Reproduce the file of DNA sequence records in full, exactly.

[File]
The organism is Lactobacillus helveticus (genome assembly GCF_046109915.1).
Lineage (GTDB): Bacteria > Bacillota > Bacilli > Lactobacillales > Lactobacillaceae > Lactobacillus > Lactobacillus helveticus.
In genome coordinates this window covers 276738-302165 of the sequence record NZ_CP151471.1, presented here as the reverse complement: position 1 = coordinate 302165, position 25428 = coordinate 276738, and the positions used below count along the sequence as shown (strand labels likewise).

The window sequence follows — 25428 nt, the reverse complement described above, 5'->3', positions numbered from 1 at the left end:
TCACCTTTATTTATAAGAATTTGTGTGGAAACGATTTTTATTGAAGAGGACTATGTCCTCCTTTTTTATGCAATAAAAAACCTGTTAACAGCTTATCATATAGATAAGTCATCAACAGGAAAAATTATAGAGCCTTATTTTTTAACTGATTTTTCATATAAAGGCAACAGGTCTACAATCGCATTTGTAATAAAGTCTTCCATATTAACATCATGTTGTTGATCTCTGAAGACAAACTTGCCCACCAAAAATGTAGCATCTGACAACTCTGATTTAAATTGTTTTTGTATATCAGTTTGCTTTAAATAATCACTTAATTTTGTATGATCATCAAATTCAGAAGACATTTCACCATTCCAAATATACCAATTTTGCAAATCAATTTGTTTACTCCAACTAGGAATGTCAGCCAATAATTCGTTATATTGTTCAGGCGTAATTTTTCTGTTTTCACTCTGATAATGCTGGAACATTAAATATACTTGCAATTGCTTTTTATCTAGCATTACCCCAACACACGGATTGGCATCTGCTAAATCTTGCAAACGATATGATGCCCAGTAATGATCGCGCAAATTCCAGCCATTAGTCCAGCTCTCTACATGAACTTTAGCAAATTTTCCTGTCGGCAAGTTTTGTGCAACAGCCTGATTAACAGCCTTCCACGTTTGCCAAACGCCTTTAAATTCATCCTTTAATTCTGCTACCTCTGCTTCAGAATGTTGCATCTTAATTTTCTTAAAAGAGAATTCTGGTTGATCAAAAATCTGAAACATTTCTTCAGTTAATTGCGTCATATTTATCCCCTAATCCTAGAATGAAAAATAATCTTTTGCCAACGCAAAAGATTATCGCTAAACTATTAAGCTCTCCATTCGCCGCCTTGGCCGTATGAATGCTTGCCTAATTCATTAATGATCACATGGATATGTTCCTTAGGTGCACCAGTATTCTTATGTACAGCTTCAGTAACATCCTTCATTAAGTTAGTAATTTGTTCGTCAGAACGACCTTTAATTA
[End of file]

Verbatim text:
The organism is Lactobacillus helveticus (genome assembly GCF_046109915.1).
Lineage (GTDB): Bacteria > Bacillota > Bacilli > Lactobacillales > Lactobacillaceae > Lactobacillus > Lactobacillus helveticus.
In genome coordinates this window covers 276738-302165 of the sequence record NZ_CP151471.1, presented here as the reverse complement: position 1 = coordinate 302165, position 25428 = coordinate 276738, and the positions used below count along the sequence as shown (strand labels likewise).

The window sequence follows — 25428 nt, the reverse complement described above, 5'->3', positions numbered from 1 at the left end:
TCACCTTTATTTATAAGAATTTGTGTGGAAACGATTTTTATTGAAGAGGACTATGTCCTCCTTTTTTATGCAATAAAAAACCTGTTAACAGCTTATCATATAGATAAGTCATCAACAGGAAAAATTATAGAGCCTTATTTTTTAACTGATTTTTCATATAAAGGCAACAGGTCTACAATCGCATTTGTAATAAAGTCTTCCATATTAACATCATGTTGTTGATCTCTGAAGACAAACTTGCCCACCAAAAATGTAGCATCTGACAACTCTGATTTAAATTGTTTTTGTATATCAGTTTGCTTTAAATAATCACTTAATTTTGTATGATCATCAAATTCAGAAGACATTTCACCATTCCAAATATACCAATTTTGCAAATCAATTTGTTTACTCCAACTAGGAATGTCAGCCAATAATTCGTTATATTGTTCAGGCGTAATTTTTCTGTTTTCACTCTGATAATGCTGGAACATTAAATATACTTGCAATTGCTTTTTATCTAGCATTACCCCAACACACGGATTGGCATCTGCTAAATCTTGCAAACGATATGATGCCCAGTAATGATCGCGCAAATTCCAGCCATTAGTCCAGCTCTCTACATGAACTTTAGCAAATTTTCCTGTCGGCAAGTTTTGTGCAACAGCCTGATTAACAGCCTTCCACGTTTGCCAAACGCCTTTAAATTCATCCTTTAATTCTGCTACCTCTGCTTCAGAATGTTGCATCTTAATTTTCTTAAAAGAGAATTCTGGTTGATCAAAAATCTGAAACATTTCTTCAGTTAATTGCGTCATATTTATCCCCTAATCCTAGAATGAAAAATAATCTTTTGCCAACGCAAAAGATTATCGCTAAACTATTAAGCTCTCCATTCGCCGCCTTGGCCGTATGAATGCTTGCCTAATTCATTAATGATCACATGGATATGTTCCTTAGGTGCACCAGTATTCTTATGTACAGCTTCAGTAACATCCTTCATTAAGTTAGTAATTTGTTCGTCAGAACGACCTTTAATTA